I’ve been on the spoken words scene for less than four years, but once I started doing poetry, it quickly became a need to be fed just as much as the doing of justice. So the two were made for each other! Many, if not most, of my performance pieces are justice-oriented works that, I hope, elucidate various matters that we as people striving to be conscious and to make this “on earth as it is in heaven” must be attentive to. As the June Jordan quote implies, poets—and, I would say, artists generally—have a responsibility to speak truth to power, free of the conformity that continues oppression. Poetry has become a key part of my activism and ministry, and is a natural continuance of the transformative efforts of human rights leaders and conscious artists before me. May my work honor them as well as catalyze new energy for the Struggle!
By the way: the thoughts that almost got spat in the House of Blues that day? They did eventually become a piece, performed first for a CIW rally in Florida, and often since. Water those seeds of consciousness in you with the love and skill and energy you manifest through your art. The world needs you to do such, and you’ll find yourself enriched by doing so!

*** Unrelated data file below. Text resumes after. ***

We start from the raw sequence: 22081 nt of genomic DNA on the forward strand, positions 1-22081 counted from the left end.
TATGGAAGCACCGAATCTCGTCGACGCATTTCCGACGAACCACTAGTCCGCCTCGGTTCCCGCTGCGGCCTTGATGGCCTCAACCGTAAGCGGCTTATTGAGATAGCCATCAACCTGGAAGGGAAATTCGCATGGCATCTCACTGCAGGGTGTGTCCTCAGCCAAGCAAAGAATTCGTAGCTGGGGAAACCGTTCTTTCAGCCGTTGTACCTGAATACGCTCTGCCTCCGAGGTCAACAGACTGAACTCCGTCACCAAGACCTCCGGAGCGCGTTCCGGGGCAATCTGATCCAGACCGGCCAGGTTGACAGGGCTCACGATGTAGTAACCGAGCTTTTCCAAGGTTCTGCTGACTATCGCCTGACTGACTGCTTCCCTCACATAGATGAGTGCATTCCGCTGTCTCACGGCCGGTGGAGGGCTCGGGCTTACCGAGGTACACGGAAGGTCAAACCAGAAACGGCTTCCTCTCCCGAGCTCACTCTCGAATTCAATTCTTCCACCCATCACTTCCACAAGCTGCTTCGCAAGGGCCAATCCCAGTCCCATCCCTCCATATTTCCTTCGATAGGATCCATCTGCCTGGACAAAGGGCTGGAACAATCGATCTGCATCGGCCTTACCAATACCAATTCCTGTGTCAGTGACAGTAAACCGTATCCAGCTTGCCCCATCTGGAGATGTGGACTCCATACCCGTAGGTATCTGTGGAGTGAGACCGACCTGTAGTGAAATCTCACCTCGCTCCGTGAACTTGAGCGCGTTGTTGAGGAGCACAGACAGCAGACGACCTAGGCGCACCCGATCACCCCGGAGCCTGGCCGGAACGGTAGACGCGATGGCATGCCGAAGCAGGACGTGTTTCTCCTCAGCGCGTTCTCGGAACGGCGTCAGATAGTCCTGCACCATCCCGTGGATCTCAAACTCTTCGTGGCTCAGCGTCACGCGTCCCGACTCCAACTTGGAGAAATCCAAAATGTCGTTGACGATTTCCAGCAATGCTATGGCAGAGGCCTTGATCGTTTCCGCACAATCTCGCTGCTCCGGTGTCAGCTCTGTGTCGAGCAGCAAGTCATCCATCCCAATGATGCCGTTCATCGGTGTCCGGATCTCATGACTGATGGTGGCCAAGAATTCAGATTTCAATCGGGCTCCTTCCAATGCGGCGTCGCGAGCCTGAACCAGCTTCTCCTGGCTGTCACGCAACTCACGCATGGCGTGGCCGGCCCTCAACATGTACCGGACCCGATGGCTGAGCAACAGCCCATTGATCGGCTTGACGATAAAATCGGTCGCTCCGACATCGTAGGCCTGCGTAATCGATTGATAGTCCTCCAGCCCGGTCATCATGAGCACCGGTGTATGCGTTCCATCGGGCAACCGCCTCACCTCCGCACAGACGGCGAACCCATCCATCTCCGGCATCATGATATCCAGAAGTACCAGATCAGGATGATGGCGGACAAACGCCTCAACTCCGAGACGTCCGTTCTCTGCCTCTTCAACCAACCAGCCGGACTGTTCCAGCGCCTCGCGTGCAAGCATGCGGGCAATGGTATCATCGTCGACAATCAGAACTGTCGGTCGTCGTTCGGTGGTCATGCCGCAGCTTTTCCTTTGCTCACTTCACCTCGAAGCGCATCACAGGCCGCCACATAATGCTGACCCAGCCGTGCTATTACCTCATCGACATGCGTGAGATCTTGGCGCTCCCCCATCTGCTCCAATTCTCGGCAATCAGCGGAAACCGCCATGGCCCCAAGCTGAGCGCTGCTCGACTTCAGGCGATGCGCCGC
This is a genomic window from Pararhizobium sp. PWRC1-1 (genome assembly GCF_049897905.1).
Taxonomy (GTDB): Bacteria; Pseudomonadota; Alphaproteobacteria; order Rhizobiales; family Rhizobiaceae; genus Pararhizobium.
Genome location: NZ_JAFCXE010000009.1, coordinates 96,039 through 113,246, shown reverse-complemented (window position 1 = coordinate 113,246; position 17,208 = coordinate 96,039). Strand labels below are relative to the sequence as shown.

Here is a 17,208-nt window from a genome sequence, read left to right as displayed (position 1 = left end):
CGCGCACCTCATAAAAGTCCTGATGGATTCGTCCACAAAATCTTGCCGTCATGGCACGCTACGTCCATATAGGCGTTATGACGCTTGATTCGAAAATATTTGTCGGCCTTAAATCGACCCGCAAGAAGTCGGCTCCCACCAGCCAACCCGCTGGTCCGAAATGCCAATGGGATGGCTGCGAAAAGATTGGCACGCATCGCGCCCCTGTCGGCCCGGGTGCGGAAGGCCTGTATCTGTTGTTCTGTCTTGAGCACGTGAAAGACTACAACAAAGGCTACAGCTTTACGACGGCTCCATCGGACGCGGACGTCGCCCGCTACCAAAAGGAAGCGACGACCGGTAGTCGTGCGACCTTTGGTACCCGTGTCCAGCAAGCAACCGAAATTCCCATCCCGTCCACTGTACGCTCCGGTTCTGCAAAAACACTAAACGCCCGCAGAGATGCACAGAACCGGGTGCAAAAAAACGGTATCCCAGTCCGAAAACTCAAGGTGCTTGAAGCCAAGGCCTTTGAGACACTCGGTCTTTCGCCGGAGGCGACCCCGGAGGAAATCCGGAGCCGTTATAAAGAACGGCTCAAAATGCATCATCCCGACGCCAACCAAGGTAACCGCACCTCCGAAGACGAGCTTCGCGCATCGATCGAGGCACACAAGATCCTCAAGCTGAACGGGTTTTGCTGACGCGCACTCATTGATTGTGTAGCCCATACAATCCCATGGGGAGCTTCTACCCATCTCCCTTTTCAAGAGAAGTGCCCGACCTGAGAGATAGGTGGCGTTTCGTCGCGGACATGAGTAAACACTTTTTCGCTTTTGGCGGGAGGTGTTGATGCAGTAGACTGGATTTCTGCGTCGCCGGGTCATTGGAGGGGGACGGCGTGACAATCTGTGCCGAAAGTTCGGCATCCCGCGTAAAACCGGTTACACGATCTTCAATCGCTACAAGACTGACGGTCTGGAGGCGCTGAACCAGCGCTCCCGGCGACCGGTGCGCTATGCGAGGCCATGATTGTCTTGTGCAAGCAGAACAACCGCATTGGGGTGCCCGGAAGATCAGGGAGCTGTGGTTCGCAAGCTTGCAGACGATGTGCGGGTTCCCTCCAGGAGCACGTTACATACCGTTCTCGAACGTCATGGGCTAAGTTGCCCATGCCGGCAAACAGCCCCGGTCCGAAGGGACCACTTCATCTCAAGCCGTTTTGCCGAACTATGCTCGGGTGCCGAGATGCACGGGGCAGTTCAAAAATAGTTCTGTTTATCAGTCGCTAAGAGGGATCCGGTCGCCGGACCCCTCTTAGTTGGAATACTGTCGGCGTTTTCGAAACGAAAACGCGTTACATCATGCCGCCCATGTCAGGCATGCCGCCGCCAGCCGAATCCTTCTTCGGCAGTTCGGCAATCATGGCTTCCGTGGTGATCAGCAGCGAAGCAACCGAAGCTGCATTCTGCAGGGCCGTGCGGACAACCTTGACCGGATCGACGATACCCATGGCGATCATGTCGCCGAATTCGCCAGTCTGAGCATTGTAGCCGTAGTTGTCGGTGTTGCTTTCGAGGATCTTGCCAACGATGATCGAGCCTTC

Since the time of this writing, Analysis has continued to write and perform poetry across a variety of justice/human rights issues as well as subjects of family, love, and desire. He is also a bookseller at an independent, radical bookstore/restaurant cooperative called Red Emma’s Bookstore Coffeehouse, in Baltimore, MD. His poetry chap book, Somewhere Through the Haze, can be purchased there (https://redemmas.org/titles/24652-somewhere-through-the-haze). Analysis can be reached at www.facebook.com/analysisthepoet or on Twitter @analysisthepoet.